Voting Proxies (and Protecting Your Investment) in 60 Seconds or Less

Last Updated Mar 22, 2011 12:16 PM EDT

When the days get longer and warmer, the robins return, and crocuses and daffodils pop up overnight, that means proxy season is here. And these days voting on proposals from management and shareholders is as critical -- and as tricky -- an investment decision as buy-sell-hold.

Don't be intimidated by the flood of blue shrink-wrapped packages, slim, eco-friendly envelopes, and email notices with ANNUAL MEETING in the subject line. If it's worth it to invest in the company, it's worth five minutes to check in to find out what is going on and to provide some feedback to let them know you're paying attention.

Until the 1980's, the "Wall Street Rule" was the investor's mantra: "Vote with management or sell the shares," otherwise known as the "Wall Street Walk." Those were the days when a proxy vote was pretty much limited to approving the directors nominated by management and the auditors selected by management.

Wall Street Rule no longer
But two things happened to change that. First, the takeover era -- remember junk bonds? -- made any size of takeover possible, giving both hostile-bidding raiders and entrenched management a reason to put a whole new category of shareholder-unfriendly items on the proxy card, from coercive two-tier tender offers to dead-hand poison pills and deal-killing golden parachutes. Second, the rise of institutional investors with unprecedentedly large and wide holdings made the transaction costs of taking the Wall Street Walk more expensive than the potential upside of defeating some of these proposals.

Over the past three decades, proxy issues have continued to increase in complexity and impact with a big leap forward as the Dodd-Frank legislation's advisory "say on pay" vote requirement goes into effect. Shareholders have already voted down the compensation at Jacobs Engineering (JEC) and Beazer Homes (BZH) and cast significant "no" votes at Monsanto (MON) and Tyco (TYC).

More significantly, the prospect of a no vote prompted Disney (DIS) to abandon its gross-up provisions for golden parachutes. Gross-ups (paying the executive's taxes) appear to be a welcome casualty resulting from increased (even advisory-only) shareholder oversight, along with greater transparency and clear demonstration of pay-performance link.

Even with the additional complexity of proxy issues, voting does not have to be cumbersome or complicated. Most proxies can be voted online, generally at proxyvote.com, which simplifies the process. These simple steps make it possible to vote most proxies in five minutes or less. Trick number one is to do the first item on the proxy -- election of the directors -- last, because what you learn in voting the rest will guide your decision.

The Five-Minute Proxy Vote
1. Auditors Vote FOR unless
  • The Section 404 disclosure indicates that the company is not able to verify or fix the company's internal controls
2. Compensation Thoughtful, well-reasoned votes on executive pay require time and attention. But the following short-cut will do pretty well for any individual investor. Vote FOR unless 3. Frequency of say-on-pay votes Vote FOR annual review. Pay should be put to an advisory shareholder vote every year.

4. Shareholder proposals
  • Vote FOR proposals from individual and institutional investors relating to governance, board election and eligibility, requiring majority vote in favor for board members, tying pay to performance, enhanced disclosure, and political contributions.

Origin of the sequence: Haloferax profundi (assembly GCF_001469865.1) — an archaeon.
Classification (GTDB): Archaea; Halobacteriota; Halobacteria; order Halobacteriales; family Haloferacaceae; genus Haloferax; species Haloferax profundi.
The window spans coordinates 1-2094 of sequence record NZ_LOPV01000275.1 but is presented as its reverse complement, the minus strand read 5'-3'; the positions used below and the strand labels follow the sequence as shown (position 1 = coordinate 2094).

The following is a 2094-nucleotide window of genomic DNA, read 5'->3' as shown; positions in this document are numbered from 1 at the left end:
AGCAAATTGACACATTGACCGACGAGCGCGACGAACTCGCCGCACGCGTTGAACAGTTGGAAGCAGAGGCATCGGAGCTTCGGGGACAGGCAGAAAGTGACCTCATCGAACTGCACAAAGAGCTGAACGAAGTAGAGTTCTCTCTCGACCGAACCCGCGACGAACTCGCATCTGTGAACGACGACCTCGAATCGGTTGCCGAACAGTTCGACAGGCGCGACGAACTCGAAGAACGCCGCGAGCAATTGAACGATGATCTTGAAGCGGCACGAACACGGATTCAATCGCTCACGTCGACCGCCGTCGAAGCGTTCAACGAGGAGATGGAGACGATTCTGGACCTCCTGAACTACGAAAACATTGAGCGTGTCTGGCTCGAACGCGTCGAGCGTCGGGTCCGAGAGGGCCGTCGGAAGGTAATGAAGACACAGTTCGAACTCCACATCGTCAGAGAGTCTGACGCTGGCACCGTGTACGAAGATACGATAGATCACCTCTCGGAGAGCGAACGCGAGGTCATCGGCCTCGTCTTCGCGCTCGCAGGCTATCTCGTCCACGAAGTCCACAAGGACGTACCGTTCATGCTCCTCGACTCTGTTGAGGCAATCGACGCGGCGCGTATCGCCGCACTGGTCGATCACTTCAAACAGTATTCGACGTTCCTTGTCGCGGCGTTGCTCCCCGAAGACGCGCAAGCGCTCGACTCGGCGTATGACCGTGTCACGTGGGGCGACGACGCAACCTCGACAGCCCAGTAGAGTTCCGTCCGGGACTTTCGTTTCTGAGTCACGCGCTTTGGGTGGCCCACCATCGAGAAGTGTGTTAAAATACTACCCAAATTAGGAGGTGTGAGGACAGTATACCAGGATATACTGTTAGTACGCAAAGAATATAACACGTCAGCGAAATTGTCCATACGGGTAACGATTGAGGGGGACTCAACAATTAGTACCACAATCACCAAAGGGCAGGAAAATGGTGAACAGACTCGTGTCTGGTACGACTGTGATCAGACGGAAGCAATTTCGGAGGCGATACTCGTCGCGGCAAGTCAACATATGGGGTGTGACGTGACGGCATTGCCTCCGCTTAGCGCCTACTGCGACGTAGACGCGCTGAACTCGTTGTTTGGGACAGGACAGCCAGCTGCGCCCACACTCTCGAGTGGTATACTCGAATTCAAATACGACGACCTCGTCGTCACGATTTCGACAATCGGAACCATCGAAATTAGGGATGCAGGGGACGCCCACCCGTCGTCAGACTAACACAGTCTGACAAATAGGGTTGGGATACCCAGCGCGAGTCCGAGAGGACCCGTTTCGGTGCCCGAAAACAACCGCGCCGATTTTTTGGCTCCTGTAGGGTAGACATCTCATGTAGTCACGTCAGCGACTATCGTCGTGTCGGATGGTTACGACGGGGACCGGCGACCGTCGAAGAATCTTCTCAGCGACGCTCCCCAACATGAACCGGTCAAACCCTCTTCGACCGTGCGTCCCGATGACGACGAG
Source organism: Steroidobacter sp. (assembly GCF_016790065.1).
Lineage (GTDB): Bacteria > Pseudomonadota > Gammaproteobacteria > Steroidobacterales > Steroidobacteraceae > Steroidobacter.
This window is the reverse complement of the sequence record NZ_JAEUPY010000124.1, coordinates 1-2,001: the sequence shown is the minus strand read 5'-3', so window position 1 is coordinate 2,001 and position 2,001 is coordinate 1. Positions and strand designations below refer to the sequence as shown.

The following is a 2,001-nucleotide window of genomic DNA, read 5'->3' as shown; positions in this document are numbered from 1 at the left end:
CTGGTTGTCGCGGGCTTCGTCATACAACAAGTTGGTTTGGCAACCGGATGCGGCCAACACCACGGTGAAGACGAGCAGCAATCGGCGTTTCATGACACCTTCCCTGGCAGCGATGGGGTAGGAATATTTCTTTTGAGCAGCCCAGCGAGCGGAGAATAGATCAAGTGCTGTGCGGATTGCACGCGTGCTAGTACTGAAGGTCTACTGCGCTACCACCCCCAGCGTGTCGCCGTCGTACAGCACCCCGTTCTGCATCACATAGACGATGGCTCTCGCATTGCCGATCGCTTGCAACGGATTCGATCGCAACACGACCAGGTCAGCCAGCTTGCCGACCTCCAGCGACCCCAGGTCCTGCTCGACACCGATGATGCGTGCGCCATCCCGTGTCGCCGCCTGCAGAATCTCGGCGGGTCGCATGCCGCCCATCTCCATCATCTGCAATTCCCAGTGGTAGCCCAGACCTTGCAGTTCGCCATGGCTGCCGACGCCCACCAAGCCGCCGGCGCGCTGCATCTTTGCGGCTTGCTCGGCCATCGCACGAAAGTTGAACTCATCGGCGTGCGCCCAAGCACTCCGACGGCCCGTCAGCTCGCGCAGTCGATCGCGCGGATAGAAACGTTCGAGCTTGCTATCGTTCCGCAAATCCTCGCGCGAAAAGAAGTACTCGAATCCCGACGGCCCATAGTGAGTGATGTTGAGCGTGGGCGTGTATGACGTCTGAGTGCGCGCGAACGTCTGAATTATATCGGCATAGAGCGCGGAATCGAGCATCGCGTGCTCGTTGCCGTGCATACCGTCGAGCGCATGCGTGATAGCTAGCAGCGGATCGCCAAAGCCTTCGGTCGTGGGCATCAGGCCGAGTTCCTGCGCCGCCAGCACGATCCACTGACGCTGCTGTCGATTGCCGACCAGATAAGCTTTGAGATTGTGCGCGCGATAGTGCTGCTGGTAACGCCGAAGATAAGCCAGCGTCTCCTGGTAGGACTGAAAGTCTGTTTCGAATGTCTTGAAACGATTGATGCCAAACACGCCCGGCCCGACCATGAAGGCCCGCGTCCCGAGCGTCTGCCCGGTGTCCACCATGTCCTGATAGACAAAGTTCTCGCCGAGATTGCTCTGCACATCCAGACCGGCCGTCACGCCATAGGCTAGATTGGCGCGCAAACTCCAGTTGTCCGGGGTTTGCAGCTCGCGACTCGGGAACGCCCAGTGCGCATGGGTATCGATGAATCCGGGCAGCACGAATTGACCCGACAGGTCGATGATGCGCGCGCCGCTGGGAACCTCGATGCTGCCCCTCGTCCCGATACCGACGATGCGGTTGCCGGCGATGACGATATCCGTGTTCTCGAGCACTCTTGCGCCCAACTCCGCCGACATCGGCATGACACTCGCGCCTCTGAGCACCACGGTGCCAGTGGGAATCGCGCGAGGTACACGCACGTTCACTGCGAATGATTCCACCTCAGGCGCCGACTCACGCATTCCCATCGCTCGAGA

• Vote as you wish on "social" proposals from religious groups and NGO's. Reminder: even a 100 percent vote in favor is advisory only and management is free to ignore it.
5. Board of directors -- vote FOR directors unless
  • Candidate holds no or merely nominal stock in the company (there's a chart of holdings in the proxy)
  • Candidate has missed more than 25 percent of the meetings (must be disclosed in the proxy)
  • Candidate appears in "related transactions" section of the proxy with relationships that impair objectivity
  • The performance graphs or Wall Street Journal charts show disparity between pay and performance
  • The proxy has sensible-looking shareholder proposals from credible institutional investors like CalPERS, TIAA-CREF, or AFSCME. These investors target their proposals to the least cooperative and worst performing companies in their portfolios. If the board cannot engage constructively with major shareholders to negotiate on governance issues, they have not earned your support.
The One-Minute Proxy Vote
Too complicated? No problem -- this is one time when you are allowed to cheat from your neighbor's paper. You can free-ride on the proxy analysis by checking out how CalPERS voted or get advice from Transparency Democracy or Moxy Vote. You can also send me an email with any proxy issue you find especially thorny or outrageous -- if I can, I'll answer and might even write a blog post about it.

My favorite New Yorker cartoon shows an annual shareholder meeting with two directors in the foreground, looking balefully at a determined-looking woman standing up to ask a question. One of them is leaning toward the other, whispering, "This is the part of capitalism I hate."

That's the best reason to vote your proxies -- not to annoy the directors (though that might be a side benefit), but to remind them that capitalism is named after the people who provide the capital: the shareholders.

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  • Nell Minow

    Nell Minow, a member of the board of GovernanceMetrics International and founder of The Corporate Library, writes about corporate governance issues, focusing especially on CEO pay, executive compensation, shareholder rights and best business practices.You can follow her on Twitter at @nminow.

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